“In the past, our Class B material was suitable for use on sod farms and pasture lands, but because of its designation would have to be set back from any kind of food crops. By contrast, the Class AA product we get off the Bioset Process can be applied on golf courses, pastures, food crops - pretty much anywhere. In addition, because of a recent change in regulations, the other three area plants still generating the Class B biosolid are now paying an extra $300 more per trailer, while our costs dropped $100 per load. Granted, by adding the lime, the volumes are up about 10%, so the number of trailers we are shipping has increased. But even with that added into the equation, we are still saving 40 percent when compared to the Class B and have a much more usable product,” says Wise.

All of the Class AA material generated at the plant is currently either land applied at a site within an hour of the plant or sold as fertilizer to the local agricultural market. The previous Class B, by comparison, was hauled to sites more than three-hours away where it often found limited use.


Tanks for the Memories

The St. Petersburg WWTP has proven to be something of a case study in how to best deal with a set of unfortunate, challenging circumstances. Faced with a pair of failing digesters that were going to require a significant investment to rebuild, and which were creating odor issues for nearby residents, businesses, and students - the plant was able to solve the problems by abandoning the existing tanks and by adopting new technology in their operation. That solution from Schwing Bioset was implemented for less money than the tank rebuild project would have cost, it eliminated the odor issue, and includes the added benefit of processing cake directly to a Class AA biosolid (and gain more flexibility in the beneficial reuse of the end product), resulting in substantial net savings across the board.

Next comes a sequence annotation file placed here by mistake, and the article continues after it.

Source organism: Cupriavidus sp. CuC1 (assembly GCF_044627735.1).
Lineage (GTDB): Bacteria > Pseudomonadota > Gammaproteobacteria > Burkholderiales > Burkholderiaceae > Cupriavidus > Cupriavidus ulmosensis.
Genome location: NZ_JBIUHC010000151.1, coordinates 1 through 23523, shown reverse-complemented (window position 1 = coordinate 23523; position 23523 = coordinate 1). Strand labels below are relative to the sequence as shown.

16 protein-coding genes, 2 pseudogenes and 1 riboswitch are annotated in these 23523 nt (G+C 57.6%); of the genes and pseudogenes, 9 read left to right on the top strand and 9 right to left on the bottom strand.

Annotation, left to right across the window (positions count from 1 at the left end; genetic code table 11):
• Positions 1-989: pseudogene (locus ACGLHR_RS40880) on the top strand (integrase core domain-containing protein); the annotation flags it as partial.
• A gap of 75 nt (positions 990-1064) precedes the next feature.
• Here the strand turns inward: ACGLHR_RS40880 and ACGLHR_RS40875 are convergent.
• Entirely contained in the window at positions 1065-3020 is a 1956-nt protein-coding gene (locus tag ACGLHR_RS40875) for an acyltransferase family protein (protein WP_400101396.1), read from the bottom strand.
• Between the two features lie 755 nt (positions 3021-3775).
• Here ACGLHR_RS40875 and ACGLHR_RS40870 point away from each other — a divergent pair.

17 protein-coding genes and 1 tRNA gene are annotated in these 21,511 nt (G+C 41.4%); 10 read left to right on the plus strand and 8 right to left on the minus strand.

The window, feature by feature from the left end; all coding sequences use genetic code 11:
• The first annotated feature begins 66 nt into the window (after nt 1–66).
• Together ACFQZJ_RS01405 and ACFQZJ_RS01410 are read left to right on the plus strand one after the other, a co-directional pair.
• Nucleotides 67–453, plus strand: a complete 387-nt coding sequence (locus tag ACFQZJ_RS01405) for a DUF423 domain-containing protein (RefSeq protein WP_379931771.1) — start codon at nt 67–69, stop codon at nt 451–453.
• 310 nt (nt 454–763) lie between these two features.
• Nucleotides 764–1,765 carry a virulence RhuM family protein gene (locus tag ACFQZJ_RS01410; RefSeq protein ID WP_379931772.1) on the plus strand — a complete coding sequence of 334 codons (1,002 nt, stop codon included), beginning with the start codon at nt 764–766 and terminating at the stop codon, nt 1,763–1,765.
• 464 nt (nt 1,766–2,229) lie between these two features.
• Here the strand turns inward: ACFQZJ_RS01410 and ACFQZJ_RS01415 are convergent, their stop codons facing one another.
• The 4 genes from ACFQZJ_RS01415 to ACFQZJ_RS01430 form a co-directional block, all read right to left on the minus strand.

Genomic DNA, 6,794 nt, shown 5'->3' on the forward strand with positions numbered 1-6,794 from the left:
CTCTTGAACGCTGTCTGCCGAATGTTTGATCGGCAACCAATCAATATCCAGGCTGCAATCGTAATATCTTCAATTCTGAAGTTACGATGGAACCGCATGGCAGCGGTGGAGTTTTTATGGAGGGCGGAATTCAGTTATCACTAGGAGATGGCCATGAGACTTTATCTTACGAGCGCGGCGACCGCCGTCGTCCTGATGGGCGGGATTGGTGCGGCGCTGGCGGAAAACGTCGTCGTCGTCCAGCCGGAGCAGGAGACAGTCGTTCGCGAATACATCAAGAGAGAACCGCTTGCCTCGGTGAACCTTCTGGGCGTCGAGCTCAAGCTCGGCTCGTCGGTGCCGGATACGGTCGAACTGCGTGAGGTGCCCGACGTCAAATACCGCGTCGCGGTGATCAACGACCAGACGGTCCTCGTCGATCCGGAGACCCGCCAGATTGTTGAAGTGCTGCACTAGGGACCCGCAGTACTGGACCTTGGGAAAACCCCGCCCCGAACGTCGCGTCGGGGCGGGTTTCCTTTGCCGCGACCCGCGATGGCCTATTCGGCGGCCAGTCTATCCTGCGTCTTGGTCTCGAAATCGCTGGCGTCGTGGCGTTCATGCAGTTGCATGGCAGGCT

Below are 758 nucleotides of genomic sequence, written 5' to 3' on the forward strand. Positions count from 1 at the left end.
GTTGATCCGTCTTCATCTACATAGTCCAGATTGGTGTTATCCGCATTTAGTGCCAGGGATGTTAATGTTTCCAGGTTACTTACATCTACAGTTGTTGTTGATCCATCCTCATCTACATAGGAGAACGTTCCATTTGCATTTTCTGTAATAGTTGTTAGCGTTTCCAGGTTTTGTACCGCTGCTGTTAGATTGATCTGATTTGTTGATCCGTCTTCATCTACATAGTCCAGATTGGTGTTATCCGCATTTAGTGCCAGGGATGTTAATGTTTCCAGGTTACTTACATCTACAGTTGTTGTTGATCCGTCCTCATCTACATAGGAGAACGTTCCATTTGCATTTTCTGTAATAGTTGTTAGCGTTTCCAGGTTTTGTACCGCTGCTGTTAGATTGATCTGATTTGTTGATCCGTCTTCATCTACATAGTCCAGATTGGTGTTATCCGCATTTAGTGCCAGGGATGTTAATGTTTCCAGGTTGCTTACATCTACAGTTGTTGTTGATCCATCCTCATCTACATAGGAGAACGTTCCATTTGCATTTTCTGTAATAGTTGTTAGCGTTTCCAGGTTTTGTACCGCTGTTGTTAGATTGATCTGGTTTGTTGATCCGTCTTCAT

"Since bringing in the Bioset System things have definitely settled down around here,” said Wise. “It’s been a great solution for us.” And, it would seem, all the issues created by the failing tanks are just fading memories.


To download the entire #17 application report for St. Petersburg, Florida, click here.

To learn more about Schwing Bioset, our products and engineering, or this project specifically, please call 715-247-3433, email, view our website, or find us on social media.

To view a version of this story published in WE&T Magazine, click here.


Tags: Class 'A' Biosolids, Bioset Process, Bioset System, Beneficial Reuse, Class AA/EQ Biosolids, Wastewater Treatment, Fertilizer

Schwing Bioset Exhibiting at WEF Residuals and Biosolids Conference


June 4, 2015

Schwing Bioset, Inc. will be exhibiting at the 2015 WEF Residuals and Biosolids Conference in Washington, DC, on June 8th and 9th.

Please be sure to stop by our booth (#106) while you're on the exhibit floor.


Visit the conference website to view the event details and exhibition map:

Here is the Schwing Bioset listing for the show:

Learn more about our Bioset Process and Class 'A' Biosolids, Dewatering Equipment, Pumps, and other products here:


If you'd like to meet with one of our team members, please contact for the names of the team members who are attending the show.

We hope to see you there!




Tags: Class 'A' Biosolids, Bioset Process, Events, Biosolids, Wastewater Treatment, Pumps, Dewatering